P-I family dies
W. Bryant Williams
Bryant Williams, longtime publisher, guided newspaper for nearly 20
Published: Friday, July 24, 2009 12:42 PM CDT
W. Bryant Williams, editor emeritus of The Post-Intelligencer, died
at his home Thursday afternoon at age 95.
His funeral will be at 3 p.m. Sunday at First Presbyterian Church
with burial in Memorial Cemetery. Officiating will be the Revs.
Jenna Goggins, the church pastor, and Doug Scott, who grew up in the
Pallbearers will be grandsons-in-law Jim Barnett and Doug Ray; and
great-grandsons Jeremy Maxwell, Daniel Williams, Matthew Williams
and Adam Ray.
Honorary pallbearers will be members of the Rotary Club.
Visitation will be 4-8 p.m. Saturday at McEvoy Funeral Home and
after 1 p.m. Sunday at the church.
Williams followed his father as editor and publisher of The P-I. He
grew up in the family business, went to work full-time upon
graduation from high school and, except for Army service in World
War II and four years spent with a newspaper in Columbia, he worked
at The P-I until his retirement in 1978 at the age of 64.
He was succeeded as editor and publisher by his son, Bill, now
retired; and later by his grandson, Michael, the current editor and
Bryant Williams was publisher of the newspaper from 1951 to 1956 and
again from 1960 to 1978, the two periods separated by his work in
Born in the Birmingham suburb of Ensley, Ala., on June 30, 1914, he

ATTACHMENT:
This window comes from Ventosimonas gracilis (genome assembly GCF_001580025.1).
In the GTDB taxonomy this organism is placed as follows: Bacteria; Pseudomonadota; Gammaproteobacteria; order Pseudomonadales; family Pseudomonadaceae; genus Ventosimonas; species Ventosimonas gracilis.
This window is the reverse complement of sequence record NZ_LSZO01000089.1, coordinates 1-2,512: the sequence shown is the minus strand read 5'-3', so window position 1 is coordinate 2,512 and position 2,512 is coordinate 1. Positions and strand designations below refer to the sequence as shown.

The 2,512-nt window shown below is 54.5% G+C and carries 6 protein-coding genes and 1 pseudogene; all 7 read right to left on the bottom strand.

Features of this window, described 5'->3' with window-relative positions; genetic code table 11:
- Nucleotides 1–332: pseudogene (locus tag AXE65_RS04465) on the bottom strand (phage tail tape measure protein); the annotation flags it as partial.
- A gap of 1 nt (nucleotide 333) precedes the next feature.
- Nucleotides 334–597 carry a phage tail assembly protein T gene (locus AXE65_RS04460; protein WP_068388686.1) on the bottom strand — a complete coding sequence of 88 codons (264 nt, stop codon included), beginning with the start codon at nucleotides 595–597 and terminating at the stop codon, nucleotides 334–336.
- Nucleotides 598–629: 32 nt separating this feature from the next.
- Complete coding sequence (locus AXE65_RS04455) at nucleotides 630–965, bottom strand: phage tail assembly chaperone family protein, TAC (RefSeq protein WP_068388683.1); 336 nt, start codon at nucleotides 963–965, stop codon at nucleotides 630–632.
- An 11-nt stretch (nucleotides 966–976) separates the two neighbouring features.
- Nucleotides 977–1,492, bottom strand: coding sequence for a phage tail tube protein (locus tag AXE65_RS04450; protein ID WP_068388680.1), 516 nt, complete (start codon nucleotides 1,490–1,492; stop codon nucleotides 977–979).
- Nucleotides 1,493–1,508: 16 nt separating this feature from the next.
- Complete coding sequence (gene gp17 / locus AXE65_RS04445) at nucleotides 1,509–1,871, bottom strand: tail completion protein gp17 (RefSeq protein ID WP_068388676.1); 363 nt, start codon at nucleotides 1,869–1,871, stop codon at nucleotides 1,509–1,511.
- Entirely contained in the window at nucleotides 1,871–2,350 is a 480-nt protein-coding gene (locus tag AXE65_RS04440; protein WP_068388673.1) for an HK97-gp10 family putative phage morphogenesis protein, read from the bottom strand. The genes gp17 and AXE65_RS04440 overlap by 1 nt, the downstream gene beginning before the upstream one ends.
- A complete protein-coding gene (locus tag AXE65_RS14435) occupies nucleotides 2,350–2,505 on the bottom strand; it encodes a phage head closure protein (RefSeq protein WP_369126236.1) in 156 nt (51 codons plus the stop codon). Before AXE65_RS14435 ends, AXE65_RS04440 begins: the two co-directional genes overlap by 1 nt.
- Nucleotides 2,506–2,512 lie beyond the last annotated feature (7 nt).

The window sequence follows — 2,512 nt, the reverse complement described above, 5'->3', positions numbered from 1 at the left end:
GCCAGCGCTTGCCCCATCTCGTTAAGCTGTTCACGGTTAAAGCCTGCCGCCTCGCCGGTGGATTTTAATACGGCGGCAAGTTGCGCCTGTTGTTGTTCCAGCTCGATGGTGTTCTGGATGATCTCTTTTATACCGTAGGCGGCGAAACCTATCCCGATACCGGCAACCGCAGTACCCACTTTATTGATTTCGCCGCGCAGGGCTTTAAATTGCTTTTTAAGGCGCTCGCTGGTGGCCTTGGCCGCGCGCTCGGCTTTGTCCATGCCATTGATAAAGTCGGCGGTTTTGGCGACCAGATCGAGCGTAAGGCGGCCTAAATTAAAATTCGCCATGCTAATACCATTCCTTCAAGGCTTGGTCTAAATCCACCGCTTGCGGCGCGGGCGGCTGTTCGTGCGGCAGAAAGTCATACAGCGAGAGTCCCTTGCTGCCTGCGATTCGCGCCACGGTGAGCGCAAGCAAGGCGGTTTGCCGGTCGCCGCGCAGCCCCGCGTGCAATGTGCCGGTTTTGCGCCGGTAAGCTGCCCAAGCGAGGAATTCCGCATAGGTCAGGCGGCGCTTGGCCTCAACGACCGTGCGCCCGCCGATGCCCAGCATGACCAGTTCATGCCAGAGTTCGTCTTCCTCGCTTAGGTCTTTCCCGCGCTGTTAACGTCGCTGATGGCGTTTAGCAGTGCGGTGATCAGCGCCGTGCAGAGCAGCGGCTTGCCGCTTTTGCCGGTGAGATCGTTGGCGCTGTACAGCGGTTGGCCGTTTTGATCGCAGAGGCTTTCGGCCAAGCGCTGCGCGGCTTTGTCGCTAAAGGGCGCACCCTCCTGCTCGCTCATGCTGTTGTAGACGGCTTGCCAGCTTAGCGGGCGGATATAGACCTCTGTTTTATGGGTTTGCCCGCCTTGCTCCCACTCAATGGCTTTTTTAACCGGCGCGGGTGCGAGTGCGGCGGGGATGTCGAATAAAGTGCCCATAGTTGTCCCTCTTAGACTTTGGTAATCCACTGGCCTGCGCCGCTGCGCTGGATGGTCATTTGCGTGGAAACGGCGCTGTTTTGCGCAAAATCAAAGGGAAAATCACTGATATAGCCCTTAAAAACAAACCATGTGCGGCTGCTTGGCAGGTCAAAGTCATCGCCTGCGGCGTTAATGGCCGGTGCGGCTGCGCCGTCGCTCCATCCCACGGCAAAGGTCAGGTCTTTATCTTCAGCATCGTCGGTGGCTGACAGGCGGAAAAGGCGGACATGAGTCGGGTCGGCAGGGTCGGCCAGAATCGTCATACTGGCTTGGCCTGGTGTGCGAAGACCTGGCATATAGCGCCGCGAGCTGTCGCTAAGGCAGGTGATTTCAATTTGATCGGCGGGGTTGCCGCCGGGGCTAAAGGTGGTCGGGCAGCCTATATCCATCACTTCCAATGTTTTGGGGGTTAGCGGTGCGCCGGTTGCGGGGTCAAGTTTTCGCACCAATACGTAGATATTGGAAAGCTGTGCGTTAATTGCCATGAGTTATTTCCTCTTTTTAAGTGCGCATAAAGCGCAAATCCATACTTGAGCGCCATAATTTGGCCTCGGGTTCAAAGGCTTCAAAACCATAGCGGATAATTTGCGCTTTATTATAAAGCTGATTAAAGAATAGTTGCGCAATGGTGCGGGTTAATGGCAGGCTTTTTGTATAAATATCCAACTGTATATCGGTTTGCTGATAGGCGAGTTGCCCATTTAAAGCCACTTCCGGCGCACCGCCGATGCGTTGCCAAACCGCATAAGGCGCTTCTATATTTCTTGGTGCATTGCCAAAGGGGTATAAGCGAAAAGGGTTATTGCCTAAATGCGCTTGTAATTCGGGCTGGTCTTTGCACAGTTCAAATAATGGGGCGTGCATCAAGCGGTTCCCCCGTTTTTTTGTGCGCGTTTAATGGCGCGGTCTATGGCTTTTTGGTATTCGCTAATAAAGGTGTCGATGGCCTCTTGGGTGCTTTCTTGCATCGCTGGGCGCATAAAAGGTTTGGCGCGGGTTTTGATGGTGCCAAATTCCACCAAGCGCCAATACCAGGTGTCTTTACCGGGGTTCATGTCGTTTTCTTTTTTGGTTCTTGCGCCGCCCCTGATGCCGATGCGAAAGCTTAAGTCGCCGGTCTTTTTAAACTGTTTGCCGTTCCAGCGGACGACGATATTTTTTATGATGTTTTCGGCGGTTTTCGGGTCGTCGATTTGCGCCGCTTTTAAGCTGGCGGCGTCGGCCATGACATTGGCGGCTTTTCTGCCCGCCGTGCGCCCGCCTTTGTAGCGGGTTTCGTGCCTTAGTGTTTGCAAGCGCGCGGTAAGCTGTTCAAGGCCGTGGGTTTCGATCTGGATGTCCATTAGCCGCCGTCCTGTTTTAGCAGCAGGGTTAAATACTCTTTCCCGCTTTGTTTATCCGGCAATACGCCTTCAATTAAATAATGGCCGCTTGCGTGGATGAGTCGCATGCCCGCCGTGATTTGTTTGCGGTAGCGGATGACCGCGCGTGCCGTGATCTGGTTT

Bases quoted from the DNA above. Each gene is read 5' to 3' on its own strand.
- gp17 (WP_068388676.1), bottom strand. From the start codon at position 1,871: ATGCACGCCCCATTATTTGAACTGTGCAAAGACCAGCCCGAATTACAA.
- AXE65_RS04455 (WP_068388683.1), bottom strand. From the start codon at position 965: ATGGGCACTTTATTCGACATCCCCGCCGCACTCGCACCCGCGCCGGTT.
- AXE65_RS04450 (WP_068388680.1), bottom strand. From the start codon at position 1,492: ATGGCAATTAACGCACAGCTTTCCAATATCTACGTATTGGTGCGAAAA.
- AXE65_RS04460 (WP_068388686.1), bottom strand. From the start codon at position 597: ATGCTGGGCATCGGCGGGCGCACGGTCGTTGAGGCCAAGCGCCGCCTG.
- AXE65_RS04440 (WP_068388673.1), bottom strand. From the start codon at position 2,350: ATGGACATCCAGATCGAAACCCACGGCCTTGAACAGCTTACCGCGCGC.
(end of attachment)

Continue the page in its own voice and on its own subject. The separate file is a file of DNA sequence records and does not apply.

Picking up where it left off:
was the second of seven children of W. Percy and Lucy Cowan
Williams. The family moved to Paris from Alabama in 1927; he
graduated from Grove High School in 1932.
After retirement, his “Post Mortems” columns of local history served
as the basis for a tape-recorded walking tour of downtown Paris. The
columns were published in booklet form in three volumes by the Henry
County Historical Society.
He enlisted in the Army in 1943, won a lieutenant’s commission and
served in Europe as an anti-aircraft platoon leader with Patton’s
Third Army. He won the Bronze Star for meritorious service.
He was a civic leader, serving variously as president of the Chamber
of Commerce, and the Lions and Rotary clubs. He was a charter member
of the Elks Lodge and of the Young Business Men’s Club, the Chamber
of Commerce forerunner. He helped organize the Food Bank, the Sports
Hall of Fame, the People for Progress city beautification group, the
Salvation Army service unit and the Rotary scholarship program.
He shared the Chamber of Commerce “person of the year” award with
two others in 1964 for their work in industrial development. In 1997
he received both the city’s Marquis de Paris award and the DAR
Community Service Award. The Betsy Ross Foundation of Allegro Fine
Foods named a scholarship for him.
Williams served as president of the Tennessee Press Association in
1970-71 and was recognized for distinguished service with the
Governor’s committee for the Employment of the Handicapped.
First Presbyterian Church recognized him for 50 years of service as
a church elder in 1992, and at his death he was the longest-serving
elder in the congregation’s history. He joined the church at age 12,
held many offices in it and was ordained as a deacon as well as an
He was married in 1933 to his high school sweetheart, the former
Julia Sensing. She died in June 2008, three months before the couple
would have observed their 75th wedding anniversary.
He is also survived by a brother, the Rev. Ernest (LaVerne) Williams